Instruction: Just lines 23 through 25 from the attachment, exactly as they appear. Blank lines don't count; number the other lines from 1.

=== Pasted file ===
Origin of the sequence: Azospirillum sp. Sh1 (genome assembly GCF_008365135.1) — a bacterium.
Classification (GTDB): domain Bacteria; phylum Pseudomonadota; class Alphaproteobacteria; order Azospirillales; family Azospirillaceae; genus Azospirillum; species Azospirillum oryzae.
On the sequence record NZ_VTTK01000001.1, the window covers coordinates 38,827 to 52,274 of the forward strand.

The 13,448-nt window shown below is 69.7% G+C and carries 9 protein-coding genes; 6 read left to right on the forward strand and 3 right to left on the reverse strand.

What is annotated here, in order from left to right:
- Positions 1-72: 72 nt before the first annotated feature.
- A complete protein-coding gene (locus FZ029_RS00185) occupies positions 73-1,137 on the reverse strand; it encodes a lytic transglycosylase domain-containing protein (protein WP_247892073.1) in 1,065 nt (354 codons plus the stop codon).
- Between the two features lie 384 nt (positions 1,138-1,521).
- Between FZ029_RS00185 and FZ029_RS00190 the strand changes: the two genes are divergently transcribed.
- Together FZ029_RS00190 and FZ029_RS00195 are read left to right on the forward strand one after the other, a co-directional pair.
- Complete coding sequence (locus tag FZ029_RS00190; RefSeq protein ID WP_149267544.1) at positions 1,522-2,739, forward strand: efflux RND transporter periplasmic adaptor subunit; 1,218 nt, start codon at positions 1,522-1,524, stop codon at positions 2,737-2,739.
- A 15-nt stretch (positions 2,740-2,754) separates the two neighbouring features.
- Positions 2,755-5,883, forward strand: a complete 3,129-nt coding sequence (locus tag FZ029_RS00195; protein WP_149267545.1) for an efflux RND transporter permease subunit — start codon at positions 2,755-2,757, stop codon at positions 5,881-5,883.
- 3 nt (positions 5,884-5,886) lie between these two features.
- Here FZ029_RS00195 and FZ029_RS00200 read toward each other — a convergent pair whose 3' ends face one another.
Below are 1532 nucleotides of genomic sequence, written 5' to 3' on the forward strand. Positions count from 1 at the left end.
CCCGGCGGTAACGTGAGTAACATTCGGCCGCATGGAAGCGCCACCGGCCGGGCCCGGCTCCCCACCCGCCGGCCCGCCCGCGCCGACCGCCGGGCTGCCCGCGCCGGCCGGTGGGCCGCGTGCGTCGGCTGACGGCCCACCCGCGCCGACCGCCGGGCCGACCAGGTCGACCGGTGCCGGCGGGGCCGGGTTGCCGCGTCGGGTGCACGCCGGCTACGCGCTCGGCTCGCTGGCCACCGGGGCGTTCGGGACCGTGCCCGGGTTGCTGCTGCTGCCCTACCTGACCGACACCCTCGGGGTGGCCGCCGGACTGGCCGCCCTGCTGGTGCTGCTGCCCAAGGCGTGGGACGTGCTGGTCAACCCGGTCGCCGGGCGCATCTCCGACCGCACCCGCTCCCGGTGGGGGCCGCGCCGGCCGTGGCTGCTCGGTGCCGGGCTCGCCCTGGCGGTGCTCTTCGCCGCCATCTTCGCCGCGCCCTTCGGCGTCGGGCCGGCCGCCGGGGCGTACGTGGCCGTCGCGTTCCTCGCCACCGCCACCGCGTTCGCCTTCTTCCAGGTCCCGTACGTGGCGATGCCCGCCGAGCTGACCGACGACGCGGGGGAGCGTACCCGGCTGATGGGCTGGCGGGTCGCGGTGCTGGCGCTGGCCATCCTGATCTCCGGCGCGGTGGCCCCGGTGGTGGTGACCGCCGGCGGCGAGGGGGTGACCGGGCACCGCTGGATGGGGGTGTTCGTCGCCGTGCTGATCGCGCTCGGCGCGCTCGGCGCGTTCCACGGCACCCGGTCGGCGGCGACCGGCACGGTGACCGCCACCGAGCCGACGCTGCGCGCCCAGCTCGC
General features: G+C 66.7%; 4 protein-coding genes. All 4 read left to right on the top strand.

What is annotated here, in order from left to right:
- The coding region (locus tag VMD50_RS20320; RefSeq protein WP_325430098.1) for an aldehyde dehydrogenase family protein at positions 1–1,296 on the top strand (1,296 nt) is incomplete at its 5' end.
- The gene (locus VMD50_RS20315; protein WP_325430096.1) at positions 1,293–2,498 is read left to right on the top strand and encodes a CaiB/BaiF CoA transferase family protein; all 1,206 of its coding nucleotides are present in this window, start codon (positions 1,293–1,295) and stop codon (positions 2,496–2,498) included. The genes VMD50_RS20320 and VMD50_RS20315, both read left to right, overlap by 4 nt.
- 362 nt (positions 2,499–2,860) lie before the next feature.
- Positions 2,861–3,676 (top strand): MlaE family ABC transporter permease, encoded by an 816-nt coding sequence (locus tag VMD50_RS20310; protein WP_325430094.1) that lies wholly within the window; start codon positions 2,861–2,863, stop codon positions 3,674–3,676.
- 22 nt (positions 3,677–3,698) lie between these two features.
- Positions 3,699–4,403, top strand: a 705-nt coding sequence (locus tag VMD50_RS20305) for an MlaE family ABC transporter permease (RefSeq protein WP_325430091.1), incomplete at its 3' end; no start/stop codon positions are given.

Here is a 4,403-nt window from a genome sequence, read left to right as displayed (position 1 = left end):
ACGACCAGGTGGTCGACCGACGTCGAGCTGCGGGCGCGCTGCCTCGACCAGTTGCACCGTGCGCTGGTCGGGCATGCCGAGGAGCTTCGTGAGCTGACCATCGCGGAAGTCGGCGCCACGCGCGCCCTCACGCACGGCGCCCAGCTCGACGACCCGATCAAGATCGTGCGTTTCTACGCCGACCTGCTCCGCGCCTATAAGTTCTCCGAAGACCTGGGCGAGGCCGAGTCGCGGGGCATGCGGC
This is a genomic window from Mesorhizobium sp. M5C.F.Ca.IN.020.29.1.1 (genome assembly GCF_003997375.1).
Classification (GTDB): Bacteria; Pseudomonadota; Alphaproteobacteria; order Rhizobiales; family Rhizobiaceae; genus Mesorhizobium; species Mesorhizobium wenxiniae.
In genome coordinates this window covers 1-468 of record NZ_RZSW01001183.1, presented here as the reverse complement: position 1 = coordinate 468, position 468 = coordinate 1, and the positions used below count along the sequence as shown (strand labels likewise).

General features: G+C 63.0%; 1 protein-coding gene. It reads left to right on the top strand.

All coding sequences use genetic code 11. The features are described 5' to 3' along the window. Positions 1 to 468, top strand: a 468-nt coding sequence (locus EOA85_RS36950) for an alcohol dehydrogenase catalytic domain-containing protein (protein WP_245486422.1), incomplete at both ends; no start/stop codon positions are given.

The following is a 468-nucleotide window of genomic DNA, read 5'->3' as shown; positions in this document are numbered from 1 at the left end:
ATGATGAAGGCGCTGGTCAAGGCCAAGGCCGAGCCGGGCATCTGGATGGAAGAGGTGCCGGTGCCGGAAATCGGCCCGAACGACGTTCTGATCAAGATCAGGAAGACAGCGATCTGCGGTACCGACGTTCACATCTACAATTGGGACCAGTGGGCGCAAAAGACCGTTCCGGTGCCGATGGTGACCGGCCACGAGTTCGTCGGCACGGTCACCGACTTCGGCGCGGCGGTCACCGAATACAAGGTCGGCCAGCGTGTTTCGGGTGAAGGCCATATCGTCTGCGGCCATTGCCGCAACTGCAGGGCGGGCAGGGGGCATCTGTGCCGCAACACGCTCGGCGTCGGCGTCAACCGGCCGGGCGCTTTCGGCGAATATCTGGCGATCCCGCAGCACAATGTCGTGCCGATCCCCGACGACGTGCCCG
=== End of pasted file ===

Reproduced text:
- Positions 2,861–3,676 (top strand): MlaE family ABC transporter permease, encoded by an 816-nt coding sequence (locus tag VMD50_RS20310; protein WP_325430094.1) that lies wholly within the window; start codon positions 2,861–2,863, stop codon positions 3,674–3,676.
- 22 nt (positions 3,677–3,698) lie between these two features.
- Positions 3,699–4,403, top strand: a 705-nt coding sequence (locus tag VMD50_RS20305) for an MlaE family ABC transporter permease (RefSeq protein WP_325430091.1), incomplete at its 3' end; no start/stop codon positions are given.